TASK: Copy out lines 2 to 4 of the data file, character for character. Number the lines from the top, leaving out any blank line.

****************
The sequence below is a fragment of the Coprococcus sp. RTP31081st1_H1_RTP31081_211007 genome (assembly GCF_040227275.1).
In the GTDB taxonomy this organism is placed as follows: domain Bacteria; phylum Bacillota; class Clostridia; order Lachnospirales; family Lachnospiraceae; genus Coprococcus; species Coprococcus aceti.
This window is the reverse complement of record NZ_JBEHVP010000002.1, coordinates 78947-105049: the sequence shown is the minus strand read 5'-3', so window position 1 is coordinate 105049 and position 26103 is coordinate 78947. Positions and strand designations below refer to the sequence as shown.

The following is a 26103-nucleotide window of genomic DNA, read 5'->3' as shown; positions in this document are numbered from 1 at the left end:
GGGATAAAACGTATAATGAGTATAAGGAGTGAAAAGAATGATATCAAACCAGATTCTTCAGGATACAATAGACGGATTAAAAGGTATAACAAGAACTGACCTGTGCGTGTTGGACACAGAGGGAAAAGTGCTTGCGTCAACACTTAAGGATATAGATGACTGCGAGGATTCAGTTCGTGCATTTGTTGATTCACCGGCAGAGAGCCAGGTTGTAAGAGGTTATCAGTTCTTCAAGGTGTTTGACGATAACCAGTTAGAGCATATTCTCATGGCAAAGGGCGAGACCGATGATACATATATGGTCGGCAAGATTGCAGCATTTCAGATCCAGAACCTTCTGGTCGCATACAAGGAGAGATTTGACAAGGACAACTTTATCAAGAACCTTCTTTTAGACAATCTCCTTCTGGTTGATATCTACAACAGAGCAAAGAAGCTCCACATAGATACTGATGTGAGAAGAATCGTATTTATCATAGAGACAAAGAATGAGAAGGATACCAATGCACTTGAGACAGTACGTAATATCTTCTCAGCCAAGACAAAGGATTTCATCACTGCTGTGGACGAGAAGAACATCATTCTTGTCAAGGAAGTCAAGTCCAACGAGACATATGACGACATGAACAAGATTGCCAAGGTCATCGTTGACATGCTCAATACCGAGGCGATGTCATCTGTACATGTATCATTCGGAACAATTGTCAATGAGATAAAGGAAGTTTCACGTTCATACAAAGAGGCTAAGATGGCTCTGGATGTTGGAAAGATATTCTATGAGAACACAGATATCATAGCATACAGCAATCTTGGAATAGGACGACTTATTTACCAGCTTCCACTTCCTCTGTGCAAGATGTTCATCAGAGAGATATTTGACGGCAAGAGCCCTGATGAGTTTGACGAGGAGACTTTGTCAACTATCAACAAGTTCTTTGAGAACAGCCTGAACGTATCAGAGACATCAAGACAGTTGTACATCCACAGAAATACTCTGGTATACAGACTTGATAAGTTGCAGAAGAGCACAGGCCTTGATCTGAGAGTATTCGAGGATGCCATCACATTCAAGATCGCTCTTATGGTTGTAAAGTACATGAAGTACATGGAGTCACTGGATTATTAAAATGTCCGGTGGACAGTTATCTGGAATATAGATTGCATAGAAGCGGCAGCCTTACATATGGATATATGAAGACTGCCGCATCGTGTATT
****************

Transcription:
In the GTDB taxonomy this organism is placed as follows: domain Bacteria; phylum Bacillota; class Clostridia; order Lachnospirales; family Lachnospiraceae; genus Coprococcus; species Coprococcus aceti.
This window is the reverse complement of record NZ_JBEHVP010000002.1, coordinates 78947-105049: the sequence shown is the minus strand read 5'-3', so window position 1 is coordinate 105049 and position 26103 is coordinate 78947. Positions and strand designations below refer to the sequence as shown.

The following is a 26103-nucleotide window of genomic DNA, read 5'->3' as shown; positions in this document are numbered from 1 at the left end: